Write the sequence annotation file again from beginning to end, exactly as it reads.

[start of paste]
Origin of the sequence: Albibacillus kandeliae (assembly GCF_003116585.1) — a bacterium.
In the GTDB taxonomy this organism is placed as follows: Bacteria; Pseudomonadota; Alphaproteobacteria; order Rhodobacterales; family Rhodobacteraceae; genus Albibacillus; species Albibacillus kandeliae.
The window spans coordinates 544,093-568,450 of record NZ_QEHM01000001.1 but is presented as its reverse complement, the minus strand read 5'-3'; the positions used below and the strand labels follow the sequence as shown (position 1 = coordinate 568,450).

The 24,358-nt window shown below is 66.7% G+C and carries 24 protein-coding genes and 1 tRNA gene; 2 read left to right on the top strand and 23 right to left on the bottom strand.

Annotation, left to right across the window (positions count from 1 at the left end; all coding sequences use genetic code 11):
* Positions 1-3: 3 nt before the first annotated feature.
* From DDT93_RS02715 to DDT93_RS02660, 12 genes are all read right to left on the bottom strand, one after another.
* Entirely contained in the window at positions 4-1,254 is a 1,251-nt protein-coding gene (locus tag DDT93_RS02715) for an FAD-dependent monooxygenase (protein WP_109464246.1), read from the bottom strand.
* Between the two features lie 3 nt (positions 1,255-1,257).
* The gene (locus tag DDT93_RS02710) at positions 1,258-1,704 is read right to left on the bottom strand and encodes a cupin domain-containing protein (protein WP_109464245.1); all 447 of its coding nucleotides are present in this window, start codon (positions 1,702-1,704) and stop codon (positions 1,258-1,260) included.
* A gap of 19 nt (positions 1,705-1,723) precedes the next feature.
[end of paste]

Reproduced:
Origin of the sequence: Albibacillus kandeliae (assembly GCF_003116585.1) — a bacterium.
In the GTDB taxonomy this organism is placed as follows: Bacteria; Pseudomonadota; Alphaproteobacteria; order Rhodobacterales; family Rhodobacteraceae; genus Albibacillus; species Albibacillus kandeliae.
The window spans coordinates 544,093-568,450 of record NZ_QEHM01000001.1 but is presented as its reverse complement, the minus strand read 5'-3'; the positions used below and the strand labels follow the sequence as shown (position 1 = coordinate 568,450).

The 24,358-nt window shown below is 66.7% G+C and carries 24 protein-coding genes and 1 tRNA gene; 2 read left to right on the top strand and 23 right to left on the bottom strand.

Annotation, left to right across the window (positions count from 1 at the left end; all coding sequences use genetic code 11):
* Positions 1-3: 3 nt before the first annotated feature.
* From DDT93_RS02715 to DDT93_RS02660, 12 genes are all read right to left on the bottom strand, one after another.
* Entirely contained in the window at positions 4-1,254 is a 1,251-nt protein-coding gene (locus tag DDT93_RS02715) for an FAD-dependent monooxygenase (protein WP_109464246.1), read from the bottom strand.
* Between the two features lie 3 nt (positions 1,255-1,257).
* The gene (locus tag DDT93_RS02710) at positions 1,258-1,704 is read right to left on the bottom strand and encodes a cupin domain-containing protein (protein WP_109464245.1); all 447 of its coding nucleotides are present in this window, start codon (positions 1,702-1,704) and stop codon (positions 1,258-1,260) included.
* A gap of 19 nt (positions 1,705-1,723) precedes the next feature.